Coleman Safi

Coleman Safi
Resides: Jacksonville
Hometown: Jacksonville
Involvement with BDFF: 12 Years


Coleman Safi tells it like it is. At just 12 years old, the Jacksonville seventh grader is not shy about relating his short-life story. Whether it’s recalling the good times or the not-so-memorable ones, Coleman loves to share his thoughts.

Diagnosed with severe Hemophilia A when he was seven months old, Coleman is an active boy. In fact, that is how doctors discovered his bleeding disorder.

“I started to have severe bruises from crawling on my knees and bumping into things,” he explains.

Coleman loves sports, but knows his Hemophilia puts a damper on participating. He feels “disabled” when it comes to contact sports and even sports with little contact such as basketball are now off limits.

“I twist my ankle too much,” he says. “But I love swimming. I was on the Bolles [School] swim team. I also love driving, fishing, shooting and playing video games.”


“He has a golf cart and a go cart,” explains his mom, Tiffiny Pinkstaff, a Jacksonville native.

And although Coleman is afraid of heights, he has been on a seaplane and took a helicopter ride in Orlando. Most recently, Coleman parasailed with his friend Matthew at Cocoa Beach.

Tiffany says the mom and son duo have been associated with the Foundation since Coleman was diagnosed.

“I was introduced to the Foundation by Missy,” says Tiffany. “She was very persistent about getting us into workgroups.”

“Missy is really great,” adds Coleman. “She taught me to self-infuse.”

Coleman is a regular at Camp Spirit at Camp Boggy Creek—this past summer was his fifth time attending the week-long getaway.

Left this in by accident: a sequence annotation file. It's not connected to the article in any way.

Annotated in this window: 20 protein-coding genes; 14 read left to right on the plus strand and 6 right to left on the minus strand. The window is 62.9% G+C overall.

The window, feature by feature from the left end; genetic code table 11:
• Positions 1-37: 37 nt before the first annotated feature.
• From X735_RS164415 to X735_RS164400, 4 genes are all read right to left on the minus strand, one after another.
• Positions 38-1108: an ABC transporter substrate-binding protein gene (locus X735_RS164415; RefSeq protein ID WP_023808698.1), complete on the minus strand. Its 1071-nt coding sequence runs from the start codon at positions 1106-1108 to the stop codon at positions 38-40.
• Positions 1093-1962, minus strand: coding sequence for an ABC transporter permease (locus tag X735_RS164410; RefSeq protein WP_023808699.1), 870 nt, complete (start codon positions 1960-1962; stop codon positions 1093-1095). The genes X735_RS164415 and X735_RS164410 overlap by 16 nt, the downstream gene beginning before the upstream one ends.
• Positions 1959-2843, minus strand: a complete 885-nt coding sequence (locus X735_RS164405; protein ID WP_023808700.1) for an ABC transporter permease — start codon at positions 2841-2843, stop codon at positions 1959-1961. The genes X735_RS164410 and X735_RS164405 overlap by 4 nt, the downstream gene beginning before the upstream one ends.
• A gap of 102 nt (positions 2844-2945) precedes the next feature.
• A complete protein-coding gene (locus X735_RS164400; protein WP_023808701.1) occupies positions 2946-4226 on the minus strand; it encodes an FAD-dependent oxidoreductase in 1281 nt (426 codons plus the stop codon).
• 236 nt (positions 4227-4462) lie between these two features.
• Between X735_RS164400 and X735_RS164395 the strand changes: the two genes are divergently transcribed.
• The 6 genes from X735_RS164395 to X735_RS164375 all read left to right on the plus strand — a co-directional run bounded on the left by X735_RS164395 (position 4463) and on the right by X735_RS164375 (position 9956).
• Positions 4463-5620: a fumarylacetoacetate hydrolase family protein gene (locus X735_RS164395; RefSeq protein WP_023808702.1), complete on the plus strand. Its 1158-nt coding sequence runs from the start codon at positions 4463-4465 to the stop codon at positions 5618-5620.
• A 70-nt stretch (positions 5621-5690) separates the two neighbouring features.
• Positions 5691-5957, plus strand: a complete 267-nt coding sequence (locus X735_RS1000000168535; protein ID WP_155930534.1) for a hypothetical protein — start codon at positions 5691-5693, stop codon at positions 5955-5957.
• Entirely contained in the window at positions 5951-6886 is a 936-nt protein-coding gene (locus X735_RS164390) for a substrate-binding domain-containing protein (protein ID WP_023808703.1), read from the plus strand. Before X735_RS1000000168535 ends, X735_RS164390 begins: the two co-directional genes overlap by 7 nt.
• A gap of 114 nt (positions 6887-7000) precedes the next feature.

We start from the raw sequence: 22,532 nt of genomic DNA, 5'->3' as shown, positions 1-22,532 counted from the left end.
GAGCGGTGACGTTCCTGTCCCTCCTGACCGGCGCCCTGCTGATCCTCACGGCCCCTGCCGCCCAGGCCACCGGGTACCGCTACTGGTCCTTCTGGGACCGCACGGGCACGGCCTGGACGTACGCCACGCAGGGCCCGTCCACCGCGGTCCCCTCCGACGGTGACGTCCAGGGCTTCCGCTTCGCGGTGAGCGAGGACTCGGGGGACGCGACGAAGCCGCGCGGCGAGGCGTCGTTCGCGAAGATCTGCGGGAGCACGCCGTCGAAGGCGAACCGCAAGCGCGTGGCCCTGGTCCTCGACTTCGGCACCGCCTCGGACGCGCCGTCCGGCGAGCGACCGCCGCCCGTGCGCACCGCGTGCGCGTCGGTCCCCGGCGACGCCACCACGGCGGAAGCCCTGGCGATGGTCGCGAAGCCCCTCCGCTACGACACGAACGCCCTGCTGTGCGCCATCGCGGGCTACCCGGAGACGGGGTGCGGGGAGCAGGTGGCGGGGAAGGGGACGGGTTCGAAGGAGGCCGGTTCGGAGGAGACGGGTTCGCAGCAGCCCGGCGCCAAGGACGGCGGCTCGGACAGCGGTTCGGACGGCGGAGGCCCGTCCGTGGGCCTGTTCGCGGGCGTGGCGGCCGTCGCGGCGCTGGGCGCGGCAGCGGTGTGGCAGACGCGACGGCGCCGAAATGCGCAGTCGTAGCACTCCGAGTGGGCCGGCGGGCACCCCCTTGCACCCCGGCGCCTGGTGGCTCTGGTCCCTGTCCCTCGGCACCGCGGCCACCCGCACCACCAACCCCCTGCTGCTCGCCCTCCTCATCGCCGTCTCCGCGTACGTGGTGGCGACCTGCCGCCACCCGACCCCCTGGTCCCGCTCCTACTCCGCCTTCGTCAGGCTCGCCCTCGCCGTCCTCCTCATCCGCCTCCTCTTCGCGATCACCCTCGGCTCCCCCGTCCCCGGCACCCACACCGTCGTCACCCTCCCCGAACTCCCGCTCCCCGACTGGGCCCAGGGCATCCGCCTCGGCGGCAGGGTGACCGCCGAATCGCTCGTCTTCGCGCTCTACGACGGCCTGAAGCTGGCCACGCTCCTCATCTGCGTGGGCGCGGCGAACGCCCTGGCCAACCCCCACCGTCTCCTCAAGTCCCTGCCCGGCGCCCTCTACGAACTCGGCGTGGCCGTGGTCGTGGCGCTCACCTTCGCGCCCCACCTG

“I like the horseback riding and the food is really good, especially the spaghetti,” he says. “I like how all of the counselors are very caring and responsible. I also like being away from my mom for a week! “

Tiffany and Coleman have also attended the two-day weekend retreat and were part of the first-ever fundraising walk in Jacksonville.

But it’s been more than just fun and games. A concussion from falling from a bench. Numerous sprained ankles. A tonsillectomy with complications.

“We spent a lot of time in the emergency room when he was young,” says Tiffany, a place of which Coleman is not a fan.

“Once, I tried to jump out of the car going to the emergency room when I was four years old because they would dig inside me and it hurt.”

But as Coleman gets older, his episodes decrease and the faster he infuses after an incident.

“Catching things early as possible is the key,” says Tiffany.

“It’s been a long ride,” notes Coleman. “It is hard to deal with sometimes. You lose confidence in yourself. Am I ever sad about it? Many, many, many times. But I try to focus on something else. Hematology and oncology are on the same floor at the hospital and seeing a lot of kids with cancer does help me a little.”

Perspective. Not bad for a 12-year-old, but not surprising for a young man who just tells it like it is.

Participating and fundraising in walks like the Jacksonville Creepy Crawl help fund sending kids like Coleman to Camp Spirit and other resources they may need.  Help kids bleeding disorders find independence through their health journey.  Click here to register for the Jacksonville Creepy Crawl now.